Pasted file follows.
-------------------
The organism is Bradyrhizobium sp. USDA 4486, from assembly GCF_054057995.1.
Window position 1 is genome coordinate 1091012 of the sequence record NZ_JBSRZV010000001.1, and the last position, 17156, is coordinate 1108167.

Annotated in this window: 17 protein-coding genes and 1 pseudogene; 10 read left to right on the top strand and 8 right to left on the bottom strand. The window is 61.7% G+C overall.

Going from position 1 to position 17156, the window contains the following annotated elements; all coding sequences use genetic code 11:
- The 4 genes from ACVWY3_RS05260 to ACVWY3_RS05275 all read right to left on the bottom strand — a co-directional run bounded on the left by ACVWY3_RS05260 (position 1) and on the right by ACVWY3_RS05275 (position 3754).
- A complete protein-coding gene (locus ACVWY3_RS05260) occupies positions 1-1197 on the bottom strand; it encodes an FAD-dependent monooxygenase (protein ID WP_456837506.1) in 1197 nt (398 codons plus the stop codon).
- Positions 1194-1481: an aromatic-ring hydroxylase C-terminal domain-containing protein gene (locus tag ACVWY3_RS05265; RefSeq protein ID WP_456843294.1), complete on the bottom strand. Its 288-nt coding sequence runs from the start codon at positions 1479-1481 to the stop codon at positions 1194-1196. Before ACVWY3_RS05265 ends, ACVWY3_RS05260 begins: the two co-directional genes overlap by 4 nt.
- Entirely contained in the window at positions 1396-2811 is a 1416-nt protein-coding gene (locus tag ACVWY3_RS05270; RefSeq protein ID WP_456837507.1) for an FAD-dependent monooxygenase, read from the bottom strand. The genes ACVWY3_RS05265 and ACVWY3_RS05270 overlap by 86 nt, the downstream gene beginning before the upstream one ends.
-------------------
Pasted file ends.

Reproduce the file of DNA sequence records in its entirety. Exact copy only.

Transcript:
The organism is Bradyrhizobium sp. USDA 4486, from assembly GCF_054057995.1.
Window position 1 is genome coordinate 1091012 of the sequence record NZ_JBSRZV010000001.1, and the last position, 17156, is coordinate 1108167.

Annotated in this window: 17 protein-coding genes and 1 pseudogene; 10 read left to right on the top strand and 8 right to left on the bottom strand. The window is 61.7% G+C overall.

Going from position 1 to position 17156, the window contains the following annotated elements; all coding sequences use genetic code 11:
- The 4 genes from ACVWY3_RS05260 to ACVWY3_RS05275 all read right to left on the bottom strand — a co-directional run bounded on the left by ACVWY3_RS05260 (position 1) and on the right by ACVWY3_RS05275 (position 3754).
- A complete protein-coding gene (locus ACVWY3_RS05260) occupies positions 1-1197 on the bottom strand; it encodes an FAD-dependent monooxygenase (protein ID WP_456837506.1) in 1197 nt (398 codons plus the stop codon).
- Positions 1194-1481: an aromatic-ring hydroxylase C-terminal domain-containing protein gene (locus tag ACVWY3_RS05265; RefSeq protein ID WP_456843294.1), complete on the bottom strand. Its 288-nt coding sequence runs from the start codon at positions 1479-1481 to the stop codon at positions 1194-1196. Before ACVWY3_RS05265 ends, ACVWY3_RS05260 begins: the two co-directional genes overlap by 4 nt.
- Entirely contained in the window at positions 1396-2811 is a 1416-nt protein-coding gene (locus tag ACVWY3_RS05270; RefSeq protein ID WP_456837507.1) for an FAD-dependent monooxygenase, read from the bottom strand. The genes ACVWY3_RS05265 and ACVWY3_RS05270 overlap by 86 nt, the downstream gene beginning before the upstream one ends.